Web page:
Cook Outdoors Without Attracting Attention

If the time comes when you have to bug out, you will probably need to spend some time outdoors before you are able to locate a suitable indoor shelter. And if that situation occurs, you will have to cook food outdoors, most likely in a woodsy area.

Now, maybe you’ve already done this plenty of times before, or perhaps it would be a completely new experience for you. But in a bug-out scenario, the chances are that this time you will want to stay as far under the radar as possible.

You probably will not want any authority figures or wild animals becoming aware of your campsite due to the sighting of smoke or fire, or the smell from your food that animals are sure to notice.

But how in the world could you possibly avoid either of these scenarios if you’re cooking food in the wild? Authorities might be looking for just this type of occurrence, especially if martial law is in effect. And animals have a sense of smell far superiority to that of humans.

Unfortunately, there is no perfect solution to this problem. But there are a few things you can do to lessen the odds that your outdoor meal will be interrupted by uninvited authorities or animals. Here are seven of them:

  • Cook your food away from your campsite. Even though it will be an inconvenience, make sure your cooking site is at least a 10 or 15-minute walk from your campsite. Cook your meal at this site, eat it quickly and get back to your campsite. Hopefully you’ll be long gone before a human or animal shows up to investigate.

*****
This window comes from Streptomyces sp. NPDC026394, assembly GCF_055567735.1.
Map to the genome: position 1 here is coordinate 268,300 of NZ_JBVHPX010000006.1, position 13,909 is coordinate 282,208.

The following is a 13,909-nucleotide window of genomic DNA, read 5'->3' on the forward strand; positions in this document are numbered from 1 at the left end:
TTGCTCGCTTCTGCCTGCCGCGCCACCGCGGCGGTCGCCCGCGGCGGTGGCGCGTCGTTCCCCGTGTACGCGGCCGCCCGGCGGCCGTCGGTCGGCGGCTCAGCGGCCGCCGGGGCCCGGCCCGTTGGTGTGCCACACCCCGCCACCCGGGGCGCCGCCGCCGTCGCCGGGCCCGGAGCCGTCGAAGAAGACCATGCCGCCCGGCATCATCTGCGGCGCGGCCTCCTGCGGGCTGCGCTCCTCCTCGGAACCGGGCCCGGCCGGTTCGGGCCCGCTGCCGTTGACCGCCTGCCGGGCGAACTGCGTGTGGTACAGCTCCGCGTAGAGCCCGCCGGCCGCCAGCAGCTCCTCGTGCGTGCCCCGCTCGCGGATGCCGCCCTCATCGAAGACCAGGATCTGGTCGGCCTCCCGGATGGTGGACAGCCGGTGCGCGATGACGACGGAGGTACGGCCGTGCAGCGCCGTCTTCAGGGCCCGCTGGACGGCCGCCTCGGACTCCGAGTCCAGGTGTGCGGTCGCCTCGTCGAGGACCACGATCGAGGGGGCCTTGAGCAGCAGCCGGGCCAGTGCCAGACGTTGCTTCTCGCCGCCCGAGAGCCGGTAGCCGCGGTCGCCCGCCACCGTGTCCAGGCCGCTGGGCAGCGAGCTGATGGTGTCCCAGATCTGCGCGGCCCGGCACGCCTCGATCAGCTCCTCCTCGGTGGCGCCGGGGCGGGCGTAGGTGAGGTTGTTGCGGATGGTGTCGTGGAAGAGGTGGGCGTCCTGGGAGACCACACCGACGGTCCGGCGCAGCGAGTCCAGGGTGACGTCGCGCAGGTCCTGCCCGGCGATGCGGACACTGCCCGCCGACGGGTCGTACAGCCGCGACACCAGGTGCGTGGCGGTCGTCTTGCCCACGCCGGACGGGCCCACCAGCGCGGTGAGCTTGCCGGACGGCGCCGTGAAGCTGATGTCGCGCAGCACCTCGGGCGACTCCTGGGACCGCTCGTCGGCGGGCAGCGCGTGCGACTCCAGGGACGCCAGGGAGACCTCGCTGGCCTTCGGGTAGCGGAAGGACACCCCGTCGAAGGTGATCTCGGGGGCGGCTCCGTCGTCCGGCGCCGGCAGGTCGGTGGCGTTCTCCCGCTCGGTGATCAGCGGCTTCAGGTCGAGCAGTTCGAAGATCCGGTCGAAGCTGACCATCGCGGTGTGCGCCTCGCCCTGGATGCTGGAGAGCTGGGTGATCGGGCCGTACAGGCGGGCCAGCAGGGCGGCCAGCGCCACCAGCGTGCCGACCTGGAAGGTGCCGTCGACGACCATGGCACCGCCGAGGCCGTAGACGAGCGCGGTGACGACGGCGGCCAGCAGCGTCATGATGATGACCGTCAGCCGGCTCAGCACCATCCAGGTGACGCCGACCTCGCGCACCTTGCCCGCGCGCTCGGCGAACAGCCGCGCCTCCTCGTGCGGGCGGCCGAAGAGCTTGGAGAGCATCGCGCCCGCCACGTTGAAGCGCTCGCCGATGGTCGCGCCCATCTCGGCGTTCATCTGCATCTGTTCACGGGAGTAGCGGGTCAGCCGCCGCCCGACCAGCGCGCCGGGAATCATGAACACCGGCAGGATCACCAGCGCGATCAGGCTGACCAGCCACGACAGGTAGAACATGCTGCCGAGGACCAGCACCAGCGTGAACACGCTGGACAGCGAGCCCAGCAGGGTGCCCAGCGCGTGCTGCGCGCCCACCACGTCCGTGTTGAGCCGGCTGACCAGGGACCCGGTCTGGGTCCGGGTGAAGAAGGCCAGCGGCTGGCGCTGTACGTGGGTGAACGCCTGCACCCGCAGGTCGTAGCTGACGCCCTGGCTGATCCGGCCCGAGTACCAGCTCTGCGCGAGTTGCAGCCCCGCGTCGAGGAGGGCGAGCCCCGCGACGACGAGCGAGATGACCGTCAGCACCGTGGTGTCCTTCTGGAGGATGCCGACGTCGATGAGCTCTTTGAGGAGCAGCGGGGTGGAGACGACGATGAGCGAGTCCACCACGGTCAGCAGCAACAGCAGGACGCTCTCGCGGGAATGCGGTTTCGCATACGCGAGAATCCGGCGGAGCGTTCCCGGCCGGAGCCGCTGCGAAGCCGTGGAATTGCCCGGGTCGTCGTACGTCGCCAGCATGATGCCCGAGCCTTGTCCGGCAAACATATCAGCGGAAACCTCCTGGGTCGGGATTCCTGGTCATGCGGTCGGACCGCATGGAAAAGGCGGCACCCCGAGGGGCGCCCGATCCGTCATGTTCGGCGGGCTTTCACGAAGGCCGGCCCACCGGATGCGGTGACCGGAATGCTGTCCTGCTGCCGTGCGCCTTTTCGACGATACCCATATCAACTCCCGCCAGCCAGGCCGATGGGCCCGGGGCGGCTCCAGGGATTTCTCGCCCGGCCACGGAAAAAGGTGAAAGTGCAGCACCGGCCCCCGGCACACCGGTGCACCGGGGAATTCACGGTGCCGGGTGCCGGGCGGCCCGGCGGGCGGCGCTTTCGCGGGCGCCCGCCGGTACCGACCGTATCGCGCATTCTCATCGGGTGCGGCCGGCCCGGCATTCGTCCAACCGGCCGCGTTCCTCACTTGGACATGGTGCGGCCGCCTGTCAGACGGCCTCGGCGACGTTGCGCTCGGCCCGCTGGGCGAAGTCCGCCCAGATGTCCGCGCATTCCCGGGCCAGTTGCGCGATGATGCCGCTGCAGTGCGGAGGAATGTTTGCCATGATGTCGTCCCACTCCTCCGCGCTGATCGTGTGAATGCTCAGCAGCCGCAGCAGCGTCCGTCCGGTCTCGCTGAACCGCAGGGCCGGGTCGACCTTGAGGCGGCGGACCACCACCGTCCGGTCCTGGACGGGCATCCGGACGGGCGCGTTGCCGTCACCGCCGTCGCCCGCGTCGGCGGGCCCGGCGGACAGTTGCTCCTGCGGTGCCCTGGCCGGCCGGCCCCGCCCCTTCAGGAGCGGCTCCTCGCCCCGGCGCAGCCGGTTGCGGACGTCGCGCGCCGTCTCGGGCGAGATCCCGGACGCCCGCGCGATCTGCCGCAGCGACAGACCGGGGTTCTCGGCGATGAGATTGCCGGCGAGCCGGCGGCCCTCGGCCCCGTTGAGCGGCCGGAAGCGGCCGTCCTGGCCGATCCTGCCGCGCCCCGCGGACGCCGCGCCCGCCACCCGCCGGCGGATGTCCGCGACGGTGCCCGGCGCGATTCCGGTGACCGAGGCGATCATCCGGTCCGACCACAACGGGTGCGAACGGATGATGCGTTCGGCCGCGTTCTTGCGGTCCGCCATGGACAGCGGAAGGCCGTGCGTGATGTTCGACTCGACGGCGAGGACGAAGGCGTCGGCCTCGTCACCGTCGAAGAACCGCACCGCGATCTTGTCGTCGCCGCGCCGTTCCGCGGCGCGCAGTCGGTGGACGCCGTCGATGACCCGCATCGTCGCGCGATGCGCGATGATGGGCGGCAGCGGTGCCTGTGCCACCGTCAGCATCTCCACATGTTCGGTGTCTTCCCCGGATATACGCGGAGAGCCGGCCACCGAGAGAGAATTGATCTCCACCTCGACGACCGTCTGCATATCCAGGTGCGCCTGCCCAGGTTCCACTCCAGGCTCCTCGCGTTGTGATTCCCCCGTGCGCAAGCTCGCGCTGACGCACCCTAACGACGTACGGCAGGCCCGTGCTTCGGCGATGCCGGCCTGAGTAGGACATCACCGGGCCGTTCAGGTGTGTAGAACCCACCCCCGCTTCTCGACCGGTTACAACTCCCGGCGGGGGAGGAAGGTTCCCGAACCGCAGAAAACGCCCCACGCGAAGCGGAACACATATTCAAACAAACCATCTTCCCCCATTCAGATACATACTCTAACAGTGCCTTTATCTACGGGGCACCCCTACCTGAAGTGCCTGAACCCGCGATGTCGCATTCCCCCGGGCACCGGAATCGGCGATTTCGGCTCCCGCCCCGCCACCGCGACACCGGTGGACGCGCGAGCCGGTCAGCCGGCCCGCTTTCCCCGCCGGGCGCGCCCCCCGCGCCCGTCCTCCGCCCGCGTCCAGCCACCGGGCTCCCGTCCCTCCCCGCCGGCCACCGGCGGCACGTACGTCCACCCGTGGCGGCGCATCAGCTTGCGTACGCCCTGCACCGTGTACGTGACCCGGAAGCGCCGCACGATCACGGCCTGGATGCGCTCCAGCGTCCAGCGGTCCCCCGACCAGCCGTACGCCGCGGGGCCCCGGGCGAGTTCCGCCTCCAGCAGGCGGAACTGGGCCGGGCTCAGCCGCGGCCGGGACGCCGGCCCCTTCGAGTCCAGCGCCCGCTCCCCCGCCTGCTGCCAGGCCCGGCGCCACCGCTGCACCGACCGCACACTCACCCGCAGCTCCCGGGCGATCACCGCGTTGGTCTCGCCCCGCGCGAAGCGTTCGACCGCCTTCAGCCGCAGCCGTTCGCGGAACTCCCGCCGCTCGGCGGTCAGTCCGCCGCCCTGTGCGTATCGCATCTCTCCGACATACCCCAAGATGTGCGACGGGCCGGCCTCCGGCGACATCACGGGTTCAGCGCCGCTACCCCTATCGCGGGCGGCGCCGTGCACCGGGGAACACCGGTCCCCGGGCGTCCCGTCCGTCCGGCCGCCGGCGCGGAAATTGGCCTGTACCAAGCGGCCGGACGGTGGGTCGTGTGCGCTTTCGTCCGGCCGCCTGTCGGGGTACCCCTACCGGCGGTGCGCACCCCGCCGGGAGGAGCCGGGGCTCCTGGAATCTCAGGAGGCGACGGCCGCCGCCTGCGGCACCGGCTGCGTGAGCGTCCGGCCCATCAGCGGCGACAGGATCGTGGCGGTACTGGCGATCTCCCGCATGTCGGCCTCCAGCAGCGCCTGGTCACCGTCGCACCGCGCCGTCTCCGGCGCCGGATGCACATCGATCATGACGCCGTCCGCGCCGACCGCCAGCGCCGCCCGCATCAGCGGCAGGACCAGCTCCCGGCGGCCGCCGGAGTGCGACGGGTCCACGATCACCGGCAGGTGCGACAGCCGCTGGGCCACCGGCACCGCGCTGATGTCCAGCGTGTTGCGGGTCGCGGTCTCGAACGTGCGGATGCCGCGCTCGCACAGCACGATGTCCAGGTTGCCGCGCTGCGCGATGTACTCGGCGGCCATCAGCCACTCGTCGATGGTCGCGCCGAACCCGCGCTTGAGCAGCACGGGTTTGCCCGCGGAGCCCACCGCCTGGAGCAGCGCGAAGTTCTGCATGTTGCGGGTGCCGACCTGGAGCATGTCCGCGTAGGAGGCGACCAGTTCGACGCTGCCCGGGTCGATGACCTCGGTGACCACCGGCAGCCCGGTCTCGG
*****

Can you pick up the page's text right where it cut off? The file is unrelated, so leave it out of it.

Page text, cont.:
• Stick with precooked meals. Emergency food, often featuring long shelf lives, will emit weaker smells than cooking fresh meat and some other foods will.
  • Douse your campfire. This is important anytime, but in this case it will help keep other people from noticing it and either finding you there or following you to your campsite.
  • Use canisters for transporting food. In a perfect world, you’ll consume all your food at the cooking site. But you don’t want to waste leftovers, so if you transport them to your campsite, use canisters to hide smells more effectively than plastic baggies will.
  • Clean your utensils. Smells will linger on knives, forks, spoons and any other utensils you use for cooking and eating, so wash them thoroughly before you leave your cooking site.
  • Wash your clothes. Yeah, that’s right, the smell of food you’ve eaten will soak into your clothes and follow you back to your campsite. So, as soon as possible, change your clothes and wash the ones you wore while eating.
  • Assume the worst. Always assume that authorities and/or animals will be arriving at your cooking site soon. That will keep you motivated to eat and clean in a timely fashion before returning to your campsite.

By taking some of these precautionary steps, you will reduce the odds that your eating will bring people or animals your way that you don’t want to see.


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